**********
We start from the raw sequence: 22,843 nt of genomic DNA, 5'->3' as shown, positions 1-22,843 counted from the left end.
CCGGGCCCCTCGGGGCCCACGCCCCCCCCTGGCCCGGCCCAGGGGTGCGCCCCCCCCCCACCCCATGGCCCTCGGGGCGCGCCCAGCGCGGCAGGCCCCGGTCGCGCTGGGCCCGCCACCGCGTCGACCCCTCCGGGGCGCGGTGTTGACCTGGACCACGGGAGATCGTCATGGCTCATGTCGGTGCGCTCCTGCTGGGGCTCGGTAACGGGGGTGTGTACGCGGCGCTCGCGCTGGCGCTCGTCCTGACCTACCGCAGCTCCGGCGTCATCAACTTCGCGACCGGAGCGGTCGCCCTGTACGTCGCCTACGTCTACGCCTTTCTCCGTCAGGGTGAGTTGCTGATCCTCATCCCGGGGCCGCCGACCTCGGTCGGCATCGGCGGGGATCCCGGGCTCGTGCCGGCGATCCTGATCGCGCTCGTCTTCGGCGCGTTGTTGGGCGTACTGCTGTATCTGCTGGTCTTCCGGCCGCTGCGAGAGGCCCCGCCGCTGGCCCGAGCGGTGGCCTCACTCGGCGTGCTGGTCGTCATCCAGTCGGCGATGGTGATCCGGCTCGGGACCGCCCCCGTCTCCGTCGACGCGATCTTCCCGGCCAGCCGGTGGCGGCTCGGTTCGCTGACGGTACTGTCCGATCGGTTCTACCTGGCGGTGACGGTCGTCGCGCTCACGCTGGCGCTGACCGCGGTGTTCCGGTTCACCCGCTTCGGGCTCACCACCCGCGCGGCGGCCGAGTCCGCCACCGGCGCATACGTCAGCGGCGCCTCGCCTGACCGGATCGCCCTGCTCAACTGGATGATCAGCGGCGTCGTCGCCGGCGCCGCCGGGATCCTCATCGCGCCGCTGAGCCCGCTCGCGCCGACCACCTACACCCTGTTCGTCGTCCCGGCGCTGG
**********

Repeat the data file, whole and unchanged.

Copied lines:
We start from the raw sequence: 22,843 nt of genomic DNA, 5'->3' as shown, positions 1-22,843 counted from the left end.
CCGGGCCCCTCGGGGCCCACGCCCCCCCCTGGCCCGGCCCAGGGGTGCGCCCCCCCCCCACCCCATGGCCCTCGGGGCGCGCCCAGCGCGGCAGGCCCCGGTCGCGCTGGGCCCGCCACCGCGTCGACCCCTCCGGGGCGCGGTGTTGACCTGGACCACGGGAGATCGTCATGGCTCATGTCGGTGCGCTCCTGCTGGGGCTCGGTAACGGGGGTGTGTACGCGGCGCTCGCGCTGGCGCTCGTCCTGACCTACCGCAGCTCCGGCGTCATCAACTTCGCGACCGGAGCGGTCGCCCTGTACGTCGCCTACGTCTACGCCTTTCTCCGTCAGGGTGAGTTGCTGATCCTCATCCCGGGGCCGCCGACCTCGGTCGGCATCGGCGGGGATCCCGGGCTCGTGCCGGCGATCCTGATCGCGCTCGTCTTCGGCGCGTTGTTGGGCGTACTGCTGTATCTGCTGGTCTTCCGGCCGCTGCGAGAGGCCCCGCCGCTGGCCCGAGCGGTGGCCTCACTCGGCGTGCTGGTCGTCATCCAGTCGGCGATGGTGATCCGGCTCGGGACCGCCCCCGTCTCCGTCGACGCGATCTTCCCGGCCAGCCGGTGGCGGCTCGGTTCGCTGACGGTACTGTCCGATCGGTTCTACCTGGCGGTGACGGTCGTCGCGCTCACGCTGGCGCTGACCGCGGTGTTCCGGTTCACCCGCTTCGGGCTCACCACCCGCGCGGCGGCCGAGTCCGCCACCGGCGCATACGTCAGCGGCGCCTCGCCTGACCGGATCGCCCTGCTCAACTGGATGATCAGCGGCGTCGTCGCCGGCGCCGCCGGGATCCTCATCGCGCCGCTGAGCCCGCTCGCGCCGACCACCTACACCCTGTTCGTCGTCCCGGCGCTGG